2. The mobile communication device of claim 1, wherein the presentation of the touch operation on the second display screen is performed according to a type of the first touch event, and the presentation of the cursor operation on the second display screen is performed according to a type of the second touch event.
3. The mobile communication device of claim 2, wherein the type of the second touch event may be a click, a drag, a long-press, or a drag-after-long-press type.
4. The mobile communication device of claim 3, wherein the processing module is further configured to determine whether the second touch event remains detected on the same set of coordinates more than a predetermined period of time, if so, determine the type of the second touch event to be the long-press type, and if not, determine the type of the second touch event to be the click type.
5. The mobile communication device of claim 4, wherein the cursor operation comprises effects of cursor-down and cursor-up, in response to the type of the second touch event being the click type.
6. The mobile communication device of claim 4, wherein the cursor operation comprises a hovering effect of a visual object on the first display screen, in response to the type of the second touch event being the long-press type.
7. The mobile communication device of claim 3, wherein the processing module is further configured to determine whether the second touch event remains detected on the same set of coordinates for less than a predetermined period of time and the detected coordinates continue to change, and if so, determines the type of the second touch event to be the drag type.
8. The mobile communication device of claim 7, wherein the cursor operation comprises an effect of moving, in response to the type of the second touch event being the drag type.
9. The mobile communication device of claim 3, wherein the processing module is further configured to determine whether the second touch event remains detected on the same set of coordinates for more than a predetermined period of time and then the detected coordinates change, and if so, determines the type of the second touch event to be the drag-after-long-press type.
10. The mobile communication device of claim 9, wherein the cursor operation comprises an effect of moving a visual object along the changes of the detected coordinates, in response to the type of the second touch event being the drag-after-long-press type.
11. A Machine-Machine Interface (MMI) operation method for a mobile communication device to remotely control a display host machine which is equipped with a first display screen comprising a first control area and a second control area within the first control area, the MMI operation method comprising:
detecting a first touch event inputted by a user in the first control area and a second touch event inputted by the user for moving the second control area within the first control area;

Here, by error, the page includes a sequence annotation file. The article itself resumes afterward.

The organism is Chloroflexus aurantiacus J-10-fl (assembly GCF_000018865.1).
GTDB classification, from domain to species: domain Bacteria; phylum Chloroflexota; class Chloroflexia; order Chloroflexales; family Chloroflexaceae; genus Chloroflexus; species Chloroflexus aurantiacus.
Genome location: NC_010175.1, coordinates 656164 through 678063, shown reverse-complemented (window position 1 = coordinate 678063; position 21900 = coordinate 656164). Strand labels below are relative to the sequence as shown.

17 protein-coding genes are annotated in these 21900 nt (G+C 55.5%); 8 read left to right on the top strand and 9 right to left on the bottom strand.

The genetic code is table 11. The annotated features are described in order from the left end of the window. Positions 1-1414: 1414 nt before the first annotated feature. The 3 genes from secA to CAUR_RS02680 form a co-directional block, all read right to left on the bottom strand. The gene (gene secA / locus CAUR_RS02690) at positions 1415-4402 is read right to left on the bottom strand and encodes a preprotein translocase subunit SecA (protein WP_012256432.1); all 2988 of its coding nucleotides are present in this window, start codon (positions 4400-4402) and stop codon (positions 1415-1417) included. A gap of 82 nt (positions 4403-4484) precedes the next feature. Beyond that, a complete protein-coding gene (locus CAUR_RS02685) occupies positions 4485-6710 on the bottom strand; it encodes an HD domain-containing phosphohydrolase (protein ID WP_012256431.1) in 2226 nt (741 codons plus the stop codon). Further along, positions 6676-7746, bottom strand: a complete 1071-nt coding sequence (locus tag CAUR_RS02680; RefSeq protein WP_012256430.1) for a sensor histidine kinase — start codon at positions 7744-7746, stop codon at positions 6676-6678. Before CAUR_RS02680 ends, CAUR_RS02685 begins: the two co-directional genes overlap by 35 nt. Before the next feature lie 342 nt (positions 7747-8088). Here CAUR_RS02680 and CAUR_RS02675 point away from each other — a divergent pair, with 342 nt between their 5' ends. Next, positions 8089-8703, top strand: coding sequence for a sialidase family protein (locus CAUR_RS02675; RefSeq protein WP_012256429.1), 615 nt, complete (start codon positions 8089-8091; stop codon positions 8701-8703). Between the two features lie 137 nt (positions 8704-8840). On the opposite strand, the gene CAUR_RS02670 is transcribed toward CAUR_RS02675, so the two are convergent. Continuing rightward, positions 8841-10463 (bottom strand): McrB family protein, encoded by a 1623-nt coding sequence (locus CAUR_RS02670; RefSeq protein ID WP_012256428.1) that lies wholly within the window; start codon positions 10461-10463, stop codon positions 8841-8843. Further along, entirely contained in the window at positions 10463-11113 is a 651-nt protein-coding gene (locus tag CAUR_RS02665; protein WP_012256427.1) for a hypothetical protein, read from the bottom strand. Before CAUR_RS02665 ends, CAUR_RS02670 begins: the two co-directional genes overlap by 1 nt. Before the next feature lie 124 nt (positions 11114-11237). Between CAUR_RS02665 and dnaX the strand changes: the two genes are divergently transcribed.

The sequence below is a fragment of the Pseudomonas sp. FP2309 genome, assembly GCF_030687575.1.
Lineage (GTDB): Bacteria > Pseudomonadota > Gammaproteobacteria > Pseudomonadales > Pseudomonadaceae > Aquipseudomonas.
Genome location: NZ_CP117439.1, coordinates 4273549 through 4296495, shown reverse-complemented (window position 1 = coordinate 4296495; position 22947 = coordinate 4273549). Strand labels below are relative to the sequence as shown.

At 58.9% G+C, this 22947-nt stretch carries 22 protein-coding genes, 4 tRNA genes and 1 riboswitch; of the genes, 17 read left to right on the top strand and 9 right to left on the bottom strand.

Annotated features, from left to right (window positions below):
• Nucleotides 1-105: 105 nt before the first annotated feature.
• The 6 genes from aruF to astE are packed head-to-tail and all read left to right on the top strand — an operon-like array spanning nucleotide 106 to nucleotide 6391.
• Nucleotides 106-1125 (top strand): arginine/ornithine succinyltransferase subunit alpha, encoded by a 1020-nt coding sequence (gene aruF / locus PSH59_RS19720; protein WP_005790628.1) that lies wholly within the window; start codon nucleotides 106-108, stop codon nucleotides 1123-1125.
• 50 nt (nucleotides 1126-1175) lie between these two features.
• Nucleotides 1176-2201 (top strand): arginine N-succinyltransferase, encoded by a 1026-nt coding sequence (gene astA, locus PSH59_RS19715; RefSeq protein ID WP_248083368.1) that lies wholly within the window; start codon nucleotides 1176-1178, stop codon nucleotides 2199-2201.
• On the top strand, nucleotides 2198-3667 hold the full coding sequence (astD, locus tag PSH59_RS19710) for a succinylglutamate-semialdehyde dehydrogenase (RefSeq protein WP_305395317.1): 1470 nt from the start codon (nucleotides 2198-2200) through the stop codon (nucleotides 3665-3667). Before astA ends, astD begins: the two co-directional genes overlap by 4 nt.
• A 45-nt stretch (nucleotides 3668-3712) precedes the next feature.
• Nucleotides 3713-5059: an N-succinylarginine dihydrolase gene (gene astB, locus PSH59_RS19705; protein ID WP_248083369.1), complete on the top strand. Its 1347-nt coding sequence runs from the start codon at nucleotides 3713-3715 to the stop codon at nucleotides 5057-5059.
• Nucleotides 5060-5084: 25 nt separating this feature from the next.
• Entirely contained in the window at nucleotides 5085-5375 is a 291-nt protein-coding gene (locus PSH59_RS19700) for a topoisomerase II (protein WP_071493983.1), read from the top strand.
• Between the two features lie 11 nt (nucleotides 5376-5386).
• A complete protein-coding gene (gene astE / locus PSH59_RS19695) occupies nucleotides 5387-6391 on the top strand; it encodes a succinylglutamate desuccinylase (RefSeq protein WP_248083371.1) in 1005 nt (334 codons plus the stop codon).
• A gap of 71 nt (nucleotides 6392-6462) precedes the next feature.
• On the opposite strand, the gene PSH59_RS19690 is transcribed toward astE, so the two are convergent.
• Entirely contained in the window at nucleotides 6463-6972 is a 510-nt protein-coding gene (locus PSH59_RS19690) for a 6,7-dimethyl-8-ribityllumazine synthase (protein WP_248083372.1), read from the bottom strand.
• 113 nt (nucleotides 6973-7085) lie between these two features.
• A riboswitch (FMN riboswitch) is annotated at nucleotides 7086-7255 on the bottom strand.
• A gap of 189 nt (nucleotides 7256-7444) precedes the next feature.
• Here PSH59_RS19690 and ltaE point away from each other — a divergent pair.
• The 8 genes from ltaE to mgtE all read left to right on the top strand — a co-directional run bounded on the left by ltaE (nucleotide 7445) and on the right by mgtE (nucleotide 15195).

transforming coordinate information of the first touch event and the second touch event into a first set of coordinates and a second set of coordinates on a second display screen of the display host machine, respectively;
presenting a touch operation on the second display screen according the first set of coordinates; and
presenting a cursor operation on the second display screen according the second set of coordinates.
12. The MMI operation method of claim 11, wherein the presentation of the touch operation on the second display screen is performed according to a type of the first touch event, and the presentation of the cursor operation on the second display screen is performed according to a type of the second touch event.
13. The MMI operation method of claim 12, wherein the type of the second touch event may be a click, a drag, a long-press, or a drag-after-long-press type.
14. The MMI operation method of claim 13, further comprising:
determining whether the second touch event remains detected on the same set of coordinates over a predetermined period of time;
if so, determining the type of the second touch event to be the long-press type; and
if not, determining the type of the second touch event to be the click type.
15. The MMI operation method of claim 14, wherein the cursor operation comprises effects of cursor-down and cursor-up, in response to the type of the second touch event being the click type.
16. The MMI operation method of claim 14, wherein the cursor operation comprises an effect of hovering, in response to the type of the second touch event being the long-press type.
17. The MMI operation method of claim 13, further comprising:
determining whether the second touch event remains detected on the same set of coordinates for less than a predetermined period of time and the detected coordinates continues to change; and
if so, determining the type of the second touch event to be the drag type.
18. The MMI operation method of claim 17, wherein the cursor operation comprises an effect of moving, in response to the type of the second touch event being the drag type.
19. The MMI operation method of claim 13, further comprising:
determining whether the second touch event remains detected on the same set of coordinates over a predetermined period of time and then the detected coordinates changes; and
if so, determining the type of the second touch event to be the drag-after-long-press type.
20. The MMI operation method of claim 19, wherein the cursor operation comprises an effect of moving a visual object along the changes of the detected coordinates, in response to the type of the second touch event being the drag-after-long-press type.